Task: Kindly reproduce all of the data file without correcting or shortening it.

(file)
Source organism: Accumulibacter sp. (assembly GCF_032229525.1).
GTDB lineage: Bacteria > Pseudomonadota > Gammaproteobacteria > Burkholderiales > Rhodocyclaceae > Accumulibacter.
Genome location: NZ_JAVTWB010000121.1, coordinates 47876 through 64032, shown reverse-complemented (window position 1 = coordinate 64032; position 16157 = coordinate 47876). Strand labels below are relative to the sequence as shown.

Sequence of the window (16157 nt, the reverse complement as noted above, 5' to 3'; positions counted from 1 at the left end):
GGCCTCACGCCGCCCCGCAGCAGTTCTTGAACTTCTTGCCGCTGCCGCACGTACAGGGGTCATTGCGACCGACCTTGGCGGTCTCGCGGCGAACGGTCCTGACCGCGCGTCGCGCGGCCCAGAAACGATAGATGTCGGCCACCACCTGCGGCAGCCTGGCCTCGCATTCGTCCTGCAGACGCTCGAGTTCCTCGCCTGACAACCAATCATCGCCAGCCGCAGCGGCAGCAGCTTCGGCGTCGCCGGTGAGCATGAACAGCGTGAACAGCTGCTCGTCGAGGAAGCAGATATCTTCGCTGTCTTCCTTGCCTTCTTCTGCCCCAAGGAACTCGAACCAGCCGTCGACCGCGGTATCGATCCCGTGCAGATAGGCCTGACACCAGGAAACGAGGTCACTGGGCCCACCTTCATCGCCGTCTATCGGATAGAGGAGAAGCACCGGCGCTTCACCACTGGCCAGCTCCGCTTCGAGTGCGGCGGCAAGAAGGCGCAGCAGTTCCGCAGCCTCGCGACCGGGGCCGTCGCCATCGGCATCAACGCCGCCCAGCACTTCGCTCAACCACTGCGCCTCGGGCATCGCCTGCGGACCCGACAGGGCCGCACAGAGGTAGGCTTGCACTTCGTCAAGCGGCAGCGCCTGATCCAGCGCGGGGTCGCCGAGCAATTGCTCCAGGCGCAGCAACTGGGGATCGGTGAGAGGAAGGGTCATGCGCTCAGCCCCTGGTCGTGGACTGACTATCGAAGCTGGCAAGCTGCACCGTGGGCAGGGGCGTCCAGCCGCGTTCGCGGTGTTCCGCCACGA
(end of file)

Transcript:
Source organism: Accumulibacter sp. (assembly GCF_032229525.1).
GTDB lineage: Bacteria > Pseudomonadota > Gammaproteobacteria > Burkholderiales > Rhodocyclaceae > Accumulibacter.
Genome location: NZ_JAVTWB010000121.1, coordinates 47876 through 64032, shown reverse-complemented (window position 1 = coordinate 64032; position 16157 = coordinate 47876). Strand labels below are relative to the sequence as shown.

Sequence of the window (16157 nt, the reverse complement as noted above, 5' to 3'; positions counted from 1 at the left end):
GGCCTCACGCCGCCCCGCAGCAGTTCTTGAACTTCTTGCCGCTGCCGCACGTACAGGGGTCATTGCGACCGACCTTGGCGGTCTCGCGGCGAACGGTCCTGACCGCGCGTCGCGCGGCCCAGAAACGATAGATGTCGGCCACCACCTGCGGCAGCCTGGCCTCGCATTCGTCCTGCAGACGCTCGAGTTCCTCGCCTGACAACCAATCATCGCCAGCCGCAGCGGCAGCAGCTTCGGCGTCGCCGGTGAGCATGAACAGCGTGAACAGCTGCTCGTCGAGGAAGCAGATATCTTCGCTGTCTTCCTTGCCTTCTTCTGCCCCAAGGAACTCGAACCAGCCGTCGACCGCGGTATCGATCCCGTGCAGATAGGCCTGACACCAGGAAACGAGGTCACTGGGCCCACCTTCATCGCCGTCTATCGGATAGAGGAGAAGCACCGGCGCTTCACCACTGGCCAGCTCCGCTTCGAGTGCGGCGGCAAGAAGGCGCAGCAGTTCCGCAGCCTCGCGACCGGGGCCGTCGCCATCGGCATCAACGCCGCCCAGCACTTCGCTCAACCACTGCGCCTCGGGCATCGCCTGCGGACCCGACAGGGCCGCACAGAGGTAGGCTTGCACTTCGTCAAGCGGCAGCGCCTGATCCAGCGCGGGGTCGCCGAGCAATTGCTCCAGGCGCAGCAACTGGGGATCGGTGAGAGGAAGGGTCATGCGCTCAGCCCCTGGTCGTGGACTGACTATCGAAGCTGGCAAGCTGCACCGTGGGCAGGGGCGTCCAGCCGCGTTCGCGGTGTTCCGCCACGA